Still about Chance


Chance is six months old. We’re still learning each other. I’m trying to discern his nature, apart from the energies and behaviors typical of his life stage. What I know: he definitely has a sense of humor, makes his doggy jokes. He’s a thief, not to be trusted with kitchen counters, shoes or socks (thievery also is part of his humor). He has a superb internal clock. He’s hyperaware of his environment: sounds, sight, motion, scents, seemingly in that order. He needs to be with his people, hates to be alone; he’s very loyal and loving, but aloof with strangers. He’s vocal: not just a barker / growler, but a talker (if anything would still convince me there is Aussie in the mix, it would be that). Most importantly, he is clearly a beastie who was born to DO something, relentlessly: in an ideal life, he would be chasing down stags, say, and afterwards lying on a vast stone hearth in front of a roaring fire, contentedly chewing on a huge haunch of something while his people drank goblets of mead.


That’s not even remotely likely to happen (except, perhaps, the mead in regular glasses).  The wide-open farm country he was (however accidentally) bred in, from strong dogs who were originally acquired to work, no longer has any use for his kind; had his litter not been rescued and brought to the city, they’d have all been killed. So, I am searching for work to give him in the environment we’re both stuck with.  Though he’s appointed himself my guardian, I’m not sure he’ll make even a home hearing dog. (I’m not quite giving up the idea yet; just observing.  He’s got the sensitivity, but he is still just a rowdy pup, too early to tell).


We had a big schooling breakthrough this week, though it sort of horrified me: one of the trainers told me the martingale collar I’d been using was way too soft, and so we put him into a prong collar.  Though its advocates say they’re more humane than a chain collar, I kind of shudder at the medieval look of them. But it really does get his attention where other collars don’t, and fortunately, I’m able to use it ‘dead’ – with both chain loops held by the leash. He immediately responds to quick, gentle pressure rather than the sharp correction a single loop would provide. It felt a little like putting the right bit on a horse. His ‘heel’ immediately, vastly improved, and we’ve begun working up to what will become the first of his jobs: accompanying me on the daily two-mile-or-more, brisk, steady ‘power walk’ that is part of my neglected physical therapy. (He gets a loose-leash, sniffing / exploring alley walk of his own, later).  He can also do Paul’s morning mile. Taking care of this athletic boy will help us both to actually take care of ourselves. That’s win / win, however it is accomplished (and later on, I’m told, we will be able to switch back to the gentler collar).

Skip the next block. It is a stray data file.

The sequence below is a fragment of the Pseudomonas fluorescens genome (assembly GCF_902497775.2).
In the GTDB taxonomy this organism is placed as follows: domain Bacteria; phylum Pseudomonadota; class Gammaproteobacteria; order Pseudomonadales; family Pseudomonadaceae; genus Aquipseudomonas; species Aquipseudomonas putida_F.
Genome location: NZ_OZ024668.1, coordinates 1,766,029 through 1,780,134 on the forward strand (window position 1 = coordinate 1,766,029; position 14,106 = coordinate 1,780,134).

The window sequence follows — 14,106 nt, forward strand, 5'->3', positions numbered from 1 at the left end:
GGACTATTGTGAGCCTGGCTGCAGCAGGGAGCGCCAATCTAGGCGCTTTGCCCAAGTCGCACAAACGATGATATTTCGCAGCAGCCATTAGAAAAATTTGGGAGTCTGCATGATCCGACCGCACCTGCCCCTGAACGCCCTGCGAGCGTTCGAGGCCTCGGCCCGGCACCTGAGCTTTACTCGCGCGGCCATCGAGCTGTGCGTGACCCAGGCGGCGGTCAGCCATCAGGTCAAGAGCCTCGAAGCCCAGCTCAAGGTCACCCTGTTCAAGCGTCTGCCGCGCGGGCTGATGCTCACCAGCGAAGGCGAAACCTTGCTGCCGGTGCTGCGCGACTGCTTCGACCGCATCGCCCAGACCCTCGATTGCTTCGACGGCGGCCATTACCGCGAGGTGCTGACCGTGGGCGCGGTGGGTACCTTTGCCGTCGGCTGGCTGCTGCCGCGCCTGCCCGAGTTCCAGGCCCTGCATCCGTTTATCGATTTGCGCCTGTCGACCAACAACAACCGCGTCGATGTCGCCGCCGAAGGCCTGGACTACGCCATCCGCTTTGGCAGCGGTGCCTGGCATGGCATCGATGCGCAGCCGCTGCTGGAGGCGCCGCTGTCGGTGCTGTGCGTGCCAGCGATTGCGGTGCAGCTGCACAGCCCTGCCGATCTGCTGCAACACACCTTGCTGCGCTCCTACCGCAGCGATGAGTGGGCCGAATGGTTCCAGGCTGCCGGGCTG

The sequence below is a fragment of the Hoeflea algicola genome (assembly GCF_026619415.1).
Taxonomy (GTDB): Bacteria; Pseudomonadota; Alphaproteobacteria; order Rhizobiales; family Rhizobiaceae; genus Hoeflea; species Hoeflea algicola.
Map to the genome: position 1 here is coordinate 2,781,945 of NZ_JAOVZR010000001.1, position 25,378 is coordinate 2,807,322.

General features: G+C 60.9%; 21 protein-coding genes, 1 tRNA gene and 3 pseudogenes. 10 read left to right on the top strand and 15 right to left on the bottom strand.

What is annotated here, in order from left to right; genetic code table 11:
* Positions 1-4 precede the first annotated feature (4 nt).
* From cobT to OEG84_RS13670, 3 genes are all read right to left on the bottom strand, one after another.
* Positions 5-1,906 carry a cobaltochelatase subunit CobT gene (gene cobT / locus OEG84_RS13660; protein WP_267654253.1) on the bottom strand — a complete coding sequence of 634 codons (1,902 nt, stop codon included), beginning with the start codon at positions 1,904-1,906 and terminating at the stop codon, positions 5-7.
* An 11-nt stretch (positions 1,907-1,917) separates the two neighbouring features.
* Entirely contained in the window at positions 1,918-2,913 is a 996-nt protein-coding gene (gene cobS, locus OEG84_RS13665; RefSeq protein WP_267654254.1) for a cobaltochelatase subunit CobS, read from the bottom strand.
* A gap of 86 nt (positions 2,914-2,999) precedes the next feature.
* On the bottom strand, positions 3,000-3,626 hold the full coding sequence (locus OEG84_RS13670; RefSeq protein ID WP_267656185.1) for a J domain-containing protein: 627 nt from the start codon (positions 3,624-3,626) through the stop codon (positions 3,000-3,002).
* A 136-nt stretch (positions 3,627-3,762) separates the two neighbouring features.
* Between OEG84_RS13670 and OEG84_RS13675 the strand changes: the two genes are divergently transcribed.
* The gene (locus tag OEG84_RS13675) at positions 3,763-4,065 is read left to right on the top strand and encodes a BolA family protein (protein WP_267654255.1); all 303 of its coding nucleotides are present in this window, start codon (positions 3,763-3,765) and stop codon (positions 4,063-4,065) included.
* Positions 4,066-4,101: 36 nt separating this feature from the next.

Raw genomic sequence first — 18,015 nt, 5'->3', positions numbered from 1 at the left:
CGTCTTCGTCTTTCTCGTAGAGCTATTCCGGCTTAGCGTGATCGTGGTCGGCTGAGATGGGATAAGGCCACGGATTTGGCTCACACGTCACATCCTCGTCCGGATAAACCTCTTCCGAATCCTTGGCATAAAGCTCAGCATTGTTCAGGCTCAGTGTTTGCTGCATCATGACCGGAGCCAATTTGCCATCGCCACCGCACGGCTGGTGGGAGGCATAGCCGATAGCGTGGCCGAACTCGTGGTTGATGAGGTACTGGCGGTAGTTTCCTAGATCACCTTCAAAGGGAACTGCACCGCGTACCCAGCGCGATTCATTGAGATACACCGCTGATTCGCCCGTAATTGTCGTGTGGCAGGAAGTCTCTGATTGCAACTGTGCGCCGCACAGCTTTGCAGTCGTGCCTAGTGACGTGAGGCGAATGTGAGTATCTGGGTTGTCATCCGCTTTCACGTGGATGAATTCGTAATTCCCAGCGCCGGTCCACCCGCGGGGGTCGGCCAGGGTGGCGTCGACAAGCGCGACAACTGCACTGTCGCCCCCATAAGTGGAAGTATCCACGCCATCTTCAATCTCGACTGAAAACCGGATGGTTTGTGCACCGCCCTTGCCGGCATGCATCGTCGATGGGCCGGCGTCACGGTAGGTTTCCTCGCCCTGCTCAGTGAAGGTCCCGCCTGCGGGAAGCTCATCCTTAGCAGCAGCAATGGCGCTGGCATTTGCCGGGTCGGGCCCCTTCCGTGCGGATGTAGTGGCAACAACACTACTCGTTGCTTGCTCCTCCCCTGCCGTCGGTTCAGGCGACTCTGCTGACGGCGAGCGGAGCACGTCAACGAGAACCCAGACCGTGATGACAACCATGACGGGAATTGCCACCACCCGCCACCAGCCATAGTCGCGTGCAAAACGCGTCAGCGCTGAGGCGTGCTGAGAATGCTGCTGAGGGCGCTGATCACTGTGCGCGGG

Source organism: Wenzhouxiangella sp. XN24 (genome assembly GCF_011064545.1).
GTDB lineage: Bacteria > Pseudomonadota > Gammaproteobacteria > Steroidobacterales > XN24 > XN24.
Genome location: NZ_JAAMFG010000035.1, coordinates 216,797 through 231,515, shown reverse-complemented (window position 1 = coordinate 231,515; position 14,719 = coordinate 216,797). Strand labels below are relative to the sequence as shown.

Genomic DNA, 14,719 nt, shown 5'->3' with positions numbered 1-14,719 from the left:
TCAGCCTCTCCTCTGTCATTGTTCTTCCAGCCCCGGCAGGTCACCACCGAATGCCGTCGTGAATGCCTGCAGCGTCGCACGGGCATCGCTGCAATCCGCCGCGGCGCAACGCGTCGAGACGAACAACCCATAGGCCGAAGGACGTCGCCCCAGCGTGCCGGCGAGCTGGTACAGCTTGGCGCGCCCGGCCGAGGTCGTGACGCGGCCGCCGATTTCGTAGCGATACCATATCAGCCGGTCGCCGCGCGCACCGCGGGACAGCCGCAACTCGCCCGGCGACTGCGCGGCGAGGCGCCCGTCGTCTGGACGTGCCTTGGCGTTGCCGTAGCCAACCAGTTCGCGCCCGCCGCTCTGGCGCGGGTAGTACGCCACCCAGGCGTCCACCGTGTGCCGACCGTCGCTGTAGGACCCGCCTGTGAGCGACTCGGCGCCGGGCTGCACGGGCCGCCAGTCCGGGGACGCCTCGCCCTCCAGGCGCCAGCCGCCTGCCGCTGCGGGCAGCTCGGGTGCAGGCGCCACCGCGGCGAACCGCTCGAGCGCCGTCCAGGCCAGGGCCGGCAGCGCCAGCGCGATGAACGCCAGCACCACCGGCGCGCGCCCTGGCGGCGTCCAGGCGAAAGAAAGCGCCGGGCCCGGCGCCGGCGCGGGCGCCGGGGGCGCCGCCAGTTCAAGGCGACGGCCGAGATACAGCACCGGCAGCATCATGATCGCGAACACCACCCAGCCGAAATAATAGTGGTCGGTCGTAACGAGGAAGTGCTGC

For the rest of his physical needs, like daily running, I’m still experimenting, seeing what occupies and motivates him (and gives Lupe a break, though they do play daily; she’s ten years old). This week I tested some cheap-o stuff. Though he immediately broke both two-for-a-dollar small frisbees, he really liked chasing after their gliding aerial action, so I’ll invest in another, sturdier, flexible kind. I tried a lightweight smooth soccer-sized ball, too: he warily barked at it for a few days, I suspect because it moved on its own in the wind. As soon as he learned to play with it, he loved it, but it promptly popped like a balloon.  So, this is his sort-of half-birthday present: it was an immediate, HUGE hit. Run, run, run! He played for over an hour,  brought it back indoors, and napped with it.